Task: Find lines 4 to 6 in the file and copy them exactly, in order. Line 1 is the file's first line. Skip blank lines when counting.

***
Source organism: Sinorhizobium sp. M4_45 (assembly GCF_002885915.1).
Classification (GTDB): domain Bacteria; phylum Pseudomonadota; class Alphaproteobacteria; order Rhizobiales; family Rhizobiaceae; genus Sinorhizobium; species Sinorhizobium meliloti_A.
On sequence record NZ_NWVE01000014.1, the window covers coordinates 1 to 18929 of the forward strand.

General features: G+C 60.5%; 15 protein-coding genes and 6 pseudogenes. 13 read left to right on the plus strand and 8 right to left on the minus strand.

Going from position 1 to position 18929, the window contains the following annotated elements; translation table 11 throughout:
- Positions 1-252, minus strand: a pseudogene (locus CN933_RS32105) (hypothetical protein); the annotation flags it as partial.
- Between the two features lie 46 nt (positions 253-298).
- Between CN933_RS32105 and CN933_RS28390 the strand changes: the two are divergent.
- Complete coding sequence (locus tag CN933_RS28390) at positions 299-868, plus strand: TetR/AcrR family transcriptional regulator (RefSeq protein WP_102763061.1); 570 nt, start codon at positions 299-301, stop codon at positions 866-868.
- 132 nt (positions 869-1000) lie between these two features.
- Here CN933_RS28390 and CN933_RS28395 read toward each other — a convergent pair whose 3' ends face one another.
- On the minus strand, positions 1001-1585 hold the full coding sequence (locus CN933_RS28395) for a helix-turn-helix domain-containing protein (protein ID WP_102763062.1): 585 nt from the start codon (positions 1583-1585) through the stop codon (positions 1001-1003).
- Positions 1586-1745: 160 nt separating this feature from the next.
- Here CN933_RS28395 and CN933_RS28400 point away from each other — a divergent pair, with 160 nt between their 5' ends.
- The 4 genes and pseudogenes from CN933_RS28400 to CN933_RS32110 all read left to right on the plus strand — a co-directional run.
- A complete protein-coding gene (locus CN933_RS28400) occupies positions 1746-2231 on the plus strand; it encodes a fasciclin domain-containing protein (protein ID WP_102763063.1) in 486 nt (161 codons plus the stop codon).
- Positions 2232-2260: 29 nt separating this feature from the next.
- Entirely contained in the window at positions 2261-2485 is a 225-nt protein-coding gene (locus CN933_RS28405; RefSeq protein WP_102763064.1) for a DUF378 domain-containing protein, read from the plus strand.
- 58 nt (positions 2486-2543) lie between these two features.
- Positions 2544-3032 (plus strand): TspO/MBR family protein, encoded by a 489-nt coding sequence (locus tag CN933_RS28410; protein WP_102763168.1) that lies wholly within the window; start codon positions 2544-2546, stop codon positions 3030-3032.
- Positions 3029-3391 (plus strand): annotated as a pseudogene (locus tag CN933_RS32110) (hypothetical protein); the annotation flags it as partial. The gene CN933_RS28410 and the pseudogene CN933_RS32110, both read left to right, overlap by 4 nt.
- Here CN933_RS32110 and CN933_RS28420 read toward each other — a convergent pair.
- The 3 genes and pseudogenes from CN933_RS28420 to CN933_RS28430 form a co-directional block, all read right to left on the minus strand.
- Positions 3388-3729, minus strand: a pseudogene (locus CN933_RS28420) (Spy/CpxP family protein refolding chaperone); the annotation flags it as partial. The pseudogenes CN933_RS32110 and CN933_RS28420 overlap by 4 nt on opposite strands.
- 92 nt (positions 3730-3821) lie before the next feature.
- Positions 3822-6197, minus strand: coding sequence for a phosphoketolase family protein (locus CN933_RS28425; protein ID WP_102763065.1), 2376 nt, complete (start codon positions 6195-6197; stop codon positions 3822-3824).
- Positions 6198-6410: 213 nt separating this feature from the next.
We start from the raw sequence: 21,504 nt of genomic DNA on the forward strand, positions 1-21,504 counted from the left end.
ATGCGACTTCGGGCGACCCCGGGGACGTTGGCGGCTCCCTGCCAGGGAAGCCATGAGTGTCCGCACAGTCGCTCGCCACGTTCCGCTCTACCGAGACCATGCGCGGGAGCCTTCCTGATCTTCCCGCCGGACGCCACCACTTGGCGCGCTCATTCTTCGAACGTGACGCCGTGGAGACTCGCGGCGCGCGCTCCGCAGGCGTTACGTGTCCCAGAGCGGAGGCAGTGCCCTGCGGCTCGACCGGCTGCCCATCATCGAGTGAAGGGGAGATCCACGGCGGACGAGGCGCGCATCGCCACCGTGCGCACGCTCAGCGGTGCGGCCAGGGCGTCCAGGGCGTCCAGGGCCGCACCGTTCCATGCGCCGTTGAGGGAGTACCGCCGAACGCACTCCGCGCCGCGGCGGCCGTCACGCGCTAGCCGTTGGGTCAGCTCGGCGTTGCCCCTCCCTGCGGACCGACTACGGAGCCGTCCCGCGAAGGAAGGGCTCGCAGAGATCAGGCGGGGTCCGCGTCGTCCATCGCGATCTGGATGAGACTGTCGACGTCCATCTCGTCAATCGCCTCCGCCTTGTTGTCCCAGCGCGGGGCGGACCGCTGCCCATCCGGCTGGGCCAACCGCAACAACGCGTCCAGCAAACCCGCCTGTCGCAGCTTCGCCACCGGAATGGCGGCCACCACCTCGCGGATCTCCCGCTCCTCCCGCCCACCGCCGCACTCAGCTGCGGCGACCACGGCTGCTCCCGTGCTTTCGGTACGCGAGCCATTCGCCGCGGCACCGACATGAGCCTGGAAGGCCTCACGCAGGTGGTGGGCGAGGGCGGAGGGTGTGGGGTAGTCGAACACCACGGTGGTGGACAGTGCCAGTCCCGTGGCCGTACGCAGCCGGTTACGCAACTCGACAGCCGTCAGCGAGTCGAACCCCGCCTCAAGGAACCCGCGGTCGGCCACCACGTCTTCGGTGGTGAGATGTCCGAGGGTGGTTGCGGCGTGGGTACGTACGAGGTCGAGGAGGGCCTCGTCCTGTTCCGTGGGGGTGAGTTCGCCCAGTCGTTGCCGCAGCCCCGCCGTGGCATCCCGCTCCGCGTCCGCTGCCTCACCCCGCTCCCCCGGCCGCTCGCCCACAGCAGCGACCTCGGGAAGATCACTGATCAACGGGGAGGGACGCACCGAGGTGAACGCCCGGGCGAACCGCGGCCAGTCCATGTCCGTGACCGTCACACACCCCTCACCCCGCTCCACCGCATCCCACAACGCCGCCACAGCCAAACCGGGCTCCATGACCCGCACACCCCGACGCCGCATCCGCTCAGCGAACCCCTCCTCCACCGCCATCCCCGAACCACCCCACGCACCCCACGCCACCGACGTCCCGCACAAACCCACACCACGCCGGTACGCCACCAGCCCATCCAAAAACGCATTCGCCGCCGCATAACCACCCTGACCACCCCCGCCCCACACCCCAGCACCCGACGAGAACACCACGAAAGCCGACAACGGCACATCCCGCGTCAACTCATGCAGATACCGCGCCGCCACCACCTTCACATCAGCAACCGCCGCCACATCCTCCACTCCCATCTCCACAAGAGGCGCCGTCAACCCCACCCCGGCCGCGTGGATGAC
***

General features: G+C 60.5%; 15 protein-coding genes and 6 pseudogenes. 13 read left to right on the plus strand and 8 right to left on the minus strand.

Going from position 1 to position 18929, the window contains the following annotated elements; translation table 11 throughout:
- Positions 1-252, minus strand: a pseudogene (locus CN933_RS32105) (hypothetical protein); the annotation flags it as partial.